Think the paralegal profession is a static one? Think again. Taking what you learn as a paralegal and exploring other professional roles in business is not only possible, it’s actually more common than you might think.
This certainly is the case with the contract administrator profession, a role that is getting more attention as businesses look to ensure full due diligence is done under the eye of a legal expert when writing, reviewing and amending contracts. In fact, you’ll find the legal knowledge and expertise you’ve acquired as a paralegal will be right at home working in this important subsection of contract law.
- The online Master of Legal Studies from American University equips students with fundamental legal training and industry-specific knowledge. Students attend online classes and an in-person immersion in Washington, D.C. Complete in as few as 15 months. No GRE or LSAT required.
- Fordham Law’s online master’s in corporate compliance. Bachelor’s degree required. Complete in as few as 20 months. GRE, GMAT, and LSAT scores not required to apply.
- The online Master of Legal Studies (MLS) degree from Washington University School of Law offers current and future paralegals an in-depth perspective of the U.S. legal system. GRE an LSAT scores are not required.
- The online Master of Legal Studies program from Pepperdine Law teaches professionals from a variety of fields the fundamental legal skills they need to better execute their law-related responsibilities. No GRE or LSAT scores are required to apply.
Contracts are inseparable from business and commerce, with every stage of the supply chain, production cycle and sales and marketing processes involving outside parties that all need to have a clear document in place describing their legal obligations under the agreement…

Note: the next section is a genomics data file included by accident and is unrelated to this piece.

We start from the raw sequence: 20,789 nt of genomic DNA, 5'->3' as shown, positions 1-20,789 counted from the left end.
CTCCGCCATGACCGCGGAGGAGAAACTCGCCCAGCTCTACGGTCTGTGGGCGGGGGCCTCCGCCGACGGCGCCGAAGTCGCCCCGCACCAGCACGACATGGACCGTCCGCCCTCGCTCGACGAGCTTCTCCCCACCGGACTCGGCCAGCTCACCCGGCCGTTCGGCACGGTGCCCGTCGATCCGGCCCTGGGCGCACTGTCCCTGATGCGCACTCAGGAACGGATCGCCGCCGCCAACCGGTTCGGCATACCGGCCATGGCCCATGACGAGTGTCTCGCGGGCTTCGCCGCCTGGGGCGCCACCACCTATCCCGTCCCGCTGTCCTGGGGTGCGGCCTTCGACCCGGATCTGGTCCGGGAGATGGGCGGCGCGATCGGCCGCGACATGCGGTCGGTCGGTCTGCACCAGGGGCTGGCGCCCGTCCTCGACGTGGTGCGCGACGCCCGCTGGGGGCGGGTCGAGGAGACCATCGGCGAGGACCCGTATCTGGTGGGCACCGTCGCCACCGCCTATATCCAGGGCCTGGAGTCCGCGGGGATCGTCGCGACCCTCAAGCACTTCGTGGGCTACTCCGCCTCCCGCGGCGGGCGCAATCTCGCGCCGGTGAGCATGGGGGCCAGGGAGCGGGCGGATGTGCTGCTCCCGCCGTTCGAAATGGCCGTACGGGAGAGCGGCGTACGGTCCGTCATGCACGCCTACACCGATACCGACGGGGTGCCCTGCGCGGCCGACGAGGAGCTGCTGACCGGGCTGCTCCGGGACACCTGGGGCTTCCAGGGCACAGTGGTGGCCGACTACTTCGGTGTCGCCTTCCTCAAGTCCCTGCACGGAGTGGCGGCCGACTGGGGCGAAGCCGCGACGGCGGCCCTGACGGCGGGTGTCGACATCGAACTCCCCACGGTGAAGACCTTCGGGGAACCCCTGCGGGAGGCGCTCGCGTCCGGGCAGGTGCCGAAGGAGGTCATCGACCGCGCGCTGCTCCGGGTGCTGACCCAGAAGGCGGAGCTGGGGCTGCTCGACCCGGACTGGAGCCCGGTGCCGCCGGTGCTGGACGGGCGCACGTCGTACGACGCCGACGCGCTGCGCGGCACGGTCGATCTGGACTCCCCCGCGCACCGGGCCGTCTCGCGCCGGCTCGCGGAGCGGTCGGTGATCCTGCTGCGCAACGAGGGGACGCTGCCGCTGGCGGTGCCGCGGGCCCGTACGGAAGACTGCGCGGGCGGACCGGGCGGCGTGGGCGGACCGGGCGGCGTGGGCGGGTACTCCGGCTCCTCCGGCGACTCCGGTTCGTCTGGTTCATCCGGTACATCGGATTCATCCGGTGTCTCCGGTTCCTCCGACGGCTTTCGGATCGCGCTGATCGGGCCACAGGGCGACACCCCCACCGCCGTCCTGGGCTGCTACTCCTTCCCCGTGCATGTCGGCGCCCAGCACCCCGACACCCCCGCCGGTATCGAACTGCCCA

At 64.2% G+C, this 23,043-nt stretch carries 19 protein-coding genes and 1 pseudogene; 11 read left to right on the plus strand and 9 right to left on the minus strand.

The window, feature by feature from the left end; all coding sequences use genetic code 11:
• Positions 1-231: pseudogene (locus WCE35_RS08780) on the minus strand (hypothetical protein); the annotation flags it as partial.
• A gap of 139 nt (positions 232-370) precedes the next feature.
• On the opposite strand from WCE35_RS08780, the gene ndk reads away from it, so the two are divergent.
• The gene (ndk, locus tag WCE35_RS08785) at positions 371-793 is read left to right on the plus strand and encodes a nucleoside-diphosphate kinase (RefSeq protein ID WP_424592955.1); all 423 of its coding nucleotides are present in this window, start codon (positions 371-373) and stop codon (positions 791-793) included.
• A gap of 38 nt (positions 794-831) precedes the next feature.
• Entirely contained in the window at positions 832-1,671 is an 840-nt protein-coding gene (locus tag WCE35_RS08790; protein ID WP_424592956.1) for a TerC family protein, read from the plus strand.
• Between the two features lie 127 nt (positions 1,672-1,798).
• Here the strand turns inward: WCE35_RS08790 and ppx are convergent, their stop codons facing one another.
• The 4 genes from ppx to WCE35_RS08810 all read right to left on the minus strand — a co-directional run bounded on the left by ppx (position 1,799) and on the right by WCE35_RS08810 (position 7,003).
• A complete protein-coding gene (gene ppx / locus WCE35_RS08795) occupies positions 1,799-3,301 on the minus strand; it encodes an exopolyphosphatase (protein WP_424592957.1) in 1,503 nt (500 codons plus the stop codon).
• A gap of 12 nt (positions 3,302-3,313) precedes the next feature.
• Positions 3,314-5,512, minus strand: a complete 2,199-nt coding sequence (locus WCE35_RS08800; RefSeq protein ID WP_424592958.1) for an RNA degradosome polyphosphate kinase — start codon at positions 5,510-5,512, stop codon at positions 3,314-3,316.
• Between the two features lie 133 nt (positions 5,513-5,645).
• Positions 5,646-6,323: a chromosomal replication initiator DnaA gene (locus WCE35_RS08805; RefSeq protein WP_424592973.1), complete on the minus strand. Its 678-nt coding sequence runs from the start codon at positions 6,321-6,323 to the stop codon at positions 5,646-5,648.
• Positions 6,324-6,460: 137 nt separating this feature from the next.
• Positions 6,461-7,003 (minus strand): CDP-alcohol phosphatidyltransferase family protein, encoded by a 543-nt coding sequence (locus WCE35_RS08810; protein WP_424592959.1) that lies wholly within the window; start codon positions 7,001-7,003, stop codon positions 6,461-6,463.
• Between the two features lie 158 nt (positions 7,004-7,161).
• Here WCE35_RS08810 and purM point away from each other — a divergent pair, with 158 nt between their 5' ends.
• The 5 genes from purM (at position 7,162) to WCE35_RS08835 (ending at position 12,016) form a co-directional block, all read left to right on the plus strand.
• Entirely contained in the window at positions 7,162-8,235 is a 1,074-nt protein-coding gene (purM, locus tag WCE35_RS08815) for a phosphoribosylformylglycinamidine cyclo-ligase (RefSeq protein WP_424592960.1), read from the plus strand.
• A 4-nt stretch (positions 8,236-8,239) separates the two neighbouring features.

When a manufacturer works with a supplier to get the materials they need to make a product…. When a major brand outsources the manufacturing of a product or component to a factory overseas… When a retailer contracts with a logistics company to get their products into retail outlets… When a large company hires on new permanent employees… When a business gives a marketing firm a budget for turning shoppers into customers… When a real estate developer hires a construction firm to build a new strip mall… When a construction company sub-contracts out elements of the project to cement masons, glazers, electricians, machine operators and dozens of other specialty construction trade companies. And on and on.
From hospitals and healthcare facilities, to construction companies and contractors, to insurance and finance companies, to colleges and universities, to energy companies and engineering firms, to government agencies; contracts are what set parameters related to commercial and official agreements, guide the processes that follow, and bind all parties to uphold their obligations.
Though contract administrators work on behalf of one party in a contract, they serve as a liaison with the outside party to ensure negotiations and amendments go smooth.
Even after a contract is awarded, contract administrators stay in the loop, working to ensure the contract is being fulfilled and that customer service, budget, and operations are maintained throughout the contract relationship.
From Paralegal to Contract Administrator: The Evolution of the Traditional Paralegal
The law is a dynamic machine, changing and transforming according to the needs of business and government. And the paralegal profession moves right along with these changes, constantly being redefined in response to the dynamic nature of the legal system.